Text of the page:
Business Secretary Kwasi Kwarteng has been at pains to emphasise that ‘we will not return to the failed 1970s approach of the government trying to run the economy, picking winners or bailing out unsustainable companies’.
But that was never the wish of Tony Benn or the forgotten Eric Varley, who took over from Benn as Industry Secretary in the Labour government of the 1970s, either. Political pressures led both of them to subsidise businesses about which optimistic statements were made but which turned out to be no good. And, incidentally, these were not only dying businesses such as shipbuilding: they included investments in microelectronics and the emergent field of biotechnology. One historian reckons that 95% of National Enterprise Board disbursements were wasted.
Politicians always think it is going to be different this time. But I do not think the signs are good. Mr Kwarteng complains that the European Union was slow to approve subsidies, and tried to keep them to a minimum. But for me that was one of the positives of EU membership, a reluctance to allow national governments to subsidise national champions.
Nowhere in the BEIS press release or Mr Kwarteng’s interviews do we have a clear explanation of the nature of the market failures which require substantial new government intervention. At least those on the left who advocate an ‘entrepreneurial state’ have some sort of theory behind their rhetoric.
His junior minister, Paul Scully, says the new subsidy system will be ‘simple, nimble and based on common-sense principles – free from excessive red tape’. But maybe tight controls are not such a bad thing when public money is concerned. Business support during the pandemic has been pretty nimble, without long delays, but earlier this week the Public Accounts Committee reported high levels of fraud and error associated with the bounce-back loans scheme, with 35-60% of the loans unlikely ever to be repaid and the taxpayer in for a loss of up to £27 billion.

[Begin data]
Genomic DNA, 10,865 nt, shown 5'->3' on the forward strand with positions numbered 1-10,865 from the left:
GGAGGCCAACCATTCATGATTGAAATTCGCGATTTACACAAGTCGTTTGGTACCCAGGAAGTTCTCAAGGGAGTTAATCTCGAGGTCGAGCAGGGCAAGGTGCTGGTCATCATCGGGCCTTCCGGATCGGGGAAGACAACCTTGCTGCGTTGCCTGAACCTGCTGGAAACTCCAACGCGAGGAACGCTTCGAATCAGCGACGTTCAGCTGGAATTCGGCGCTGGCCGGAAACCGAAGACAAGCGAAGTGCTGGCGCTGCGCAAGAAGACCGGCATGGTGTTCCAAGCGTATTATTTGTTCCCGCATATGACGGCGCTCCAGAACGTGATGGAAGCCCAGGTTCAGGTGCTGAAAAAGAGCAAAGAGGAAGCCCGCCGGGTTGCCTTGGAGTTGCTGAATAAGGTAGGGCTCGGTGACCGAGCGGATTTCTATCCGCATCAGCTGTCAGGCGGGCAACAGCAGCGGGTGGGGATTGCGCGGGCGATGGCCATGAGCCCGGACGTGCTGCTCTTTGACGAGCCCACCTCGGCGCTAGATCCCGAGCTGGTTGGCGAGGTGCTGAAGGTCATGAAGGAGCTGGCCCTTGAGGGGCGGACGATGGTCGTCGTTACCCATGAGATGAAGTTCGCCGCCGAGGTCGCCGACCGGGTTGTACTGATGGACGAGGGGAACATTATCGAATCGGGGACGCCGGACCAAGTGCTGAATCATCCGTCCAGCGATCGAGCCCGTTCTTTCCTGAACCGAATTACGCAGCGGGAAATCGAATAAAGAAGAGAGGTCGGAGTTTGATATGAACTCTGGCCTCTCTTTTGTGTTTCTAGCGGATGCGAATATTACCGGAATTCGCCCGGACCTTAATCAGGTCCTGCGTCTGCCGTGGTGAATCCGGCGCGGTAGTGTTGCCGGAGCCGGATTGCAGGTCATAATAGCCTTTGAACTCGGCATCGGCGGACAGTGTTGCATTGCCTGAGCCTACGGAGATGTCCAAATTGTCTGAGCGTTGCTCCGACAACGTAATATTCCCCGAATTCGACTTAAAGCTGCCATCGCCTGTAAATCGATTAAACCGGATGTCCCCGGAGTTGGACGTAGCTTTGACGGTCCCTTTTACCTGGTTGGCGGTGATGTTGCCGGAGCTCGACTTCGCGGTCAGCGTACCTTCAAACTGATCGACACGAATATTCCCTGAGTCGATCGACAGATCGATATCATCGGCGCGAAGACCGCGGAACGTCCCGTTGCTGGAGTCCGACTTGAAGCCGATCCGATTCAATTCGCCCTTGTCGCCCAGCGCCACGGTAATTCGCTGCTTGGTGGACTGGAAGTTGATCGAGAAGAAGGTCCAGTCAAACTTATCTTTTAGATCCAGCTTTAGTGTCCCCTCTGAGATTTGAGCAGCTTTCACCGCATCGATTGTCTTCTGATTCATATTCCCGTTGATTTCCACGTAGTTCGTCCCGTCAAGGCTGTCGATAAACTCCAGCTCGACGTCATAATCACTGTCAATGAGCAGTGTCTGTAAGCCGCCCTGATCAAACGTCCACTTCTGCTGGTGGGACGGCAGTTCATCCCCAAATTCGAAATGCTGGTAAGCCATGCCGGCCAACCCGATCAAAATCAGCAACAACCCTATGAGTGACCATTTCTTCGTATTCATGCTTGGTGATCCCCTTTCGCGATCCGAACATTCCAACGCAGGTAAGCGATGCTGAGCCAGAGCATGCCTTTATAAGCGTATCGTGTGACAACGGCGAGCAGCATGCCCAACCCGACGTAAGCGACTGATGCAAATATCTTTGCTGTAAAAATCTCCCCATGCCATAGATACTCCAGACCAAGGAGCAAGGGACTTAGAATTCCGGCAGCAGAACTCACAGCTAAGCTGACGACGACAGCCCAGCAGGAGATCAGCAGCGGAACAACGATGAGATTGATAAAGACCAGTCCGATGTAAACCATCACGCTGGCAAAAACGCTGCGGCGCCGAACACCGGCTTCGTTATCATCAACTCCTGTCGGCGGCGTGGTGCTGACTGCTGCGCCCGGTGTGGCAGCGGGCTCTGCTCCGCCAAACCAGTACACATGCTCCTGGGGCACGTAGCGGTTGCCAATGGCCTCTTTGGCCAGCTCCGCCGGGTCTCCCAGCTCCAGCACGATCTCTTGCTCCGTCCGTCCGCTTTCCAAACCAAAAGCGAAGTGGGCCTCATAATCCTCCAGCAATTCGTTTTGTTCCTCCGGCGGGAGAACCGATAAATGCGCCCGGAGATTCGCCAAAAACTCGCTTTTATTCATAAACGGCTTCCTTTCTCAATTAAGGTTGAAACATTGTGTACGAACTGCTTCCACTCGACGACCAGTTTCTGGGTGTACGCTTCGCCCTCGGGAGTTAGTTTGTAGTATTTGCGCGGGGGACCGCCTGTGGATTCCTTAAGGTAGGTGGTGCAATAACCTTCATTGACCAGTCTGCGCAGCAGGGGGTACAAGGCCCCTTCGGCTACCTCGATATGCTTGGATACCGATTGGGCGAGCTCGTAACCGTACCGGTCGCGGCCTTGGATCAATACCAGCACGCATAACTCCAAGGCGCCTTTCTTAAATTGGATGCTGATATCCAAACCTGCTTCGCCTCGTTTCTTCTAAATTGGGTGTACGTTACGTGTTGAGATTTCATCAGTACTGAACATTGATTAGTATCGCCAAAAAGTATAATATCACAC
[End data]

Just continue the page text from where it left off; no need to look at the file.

The BEIS press release says that the taxpayer will be protected by banning support to ‘ailing or insolvent’ enterprises where there is no credible restructuring plan. Yet this has always been the case in principle, surely? In practice, we can never see the future and disprove government belief that a business can be put back on its feet. Apparently this government still aims to support the survival of steelmaking in the UK, a case of hope over experience I fear.
The areas where subsidies may be appropriate, it seems, include Artificial Intelligence, ‘high- value’ manufacturing, life sciences and a range of services where Britain allegedly has an edge – which of course begs the question why the government needs to support them anyway. But Mr Kwarteng has also talked generally of a ‘green revolution’, which opens up the idea of subsidising far more activities, for example in agriculture, transport and logistics, which can be presented as decarbonising the country.
Additionally there is the obligatory reference to investments which contribute to the government’s nebulous, but politically potent, aspiration to ‘level up’ the country. All considered, it seems difficult to think of investments which could not be touted under one heading or another.
A novel feature of the new policy is that devolved administrations and local authorities will be ‘empowered for the first time to decide if they can issue subsidies by following UK-wide principles’. This opens up a whole new box of tricks. It is only too likely that the interpretation of these ‘UK-wide principles’ will differ between political parties and between the nations of the UK. This will be yet another source of contention in our Disunited Kingdom. If Nicola Sturgeon decides she wants to subsidise a new technique for battering Mars bars, or Sadiq Khan wants to try running buses on unicorn droppings, a refusal by the new Subsidy Advice Unit will not be taken kindly and we will hear yet more anti-government rhetoric and challenges through the courts.
No, I am not convinced that this new policy makes a great deal of sense as it stands. When the legislation comes before Parliament it will need very close scrutiny by our legislators.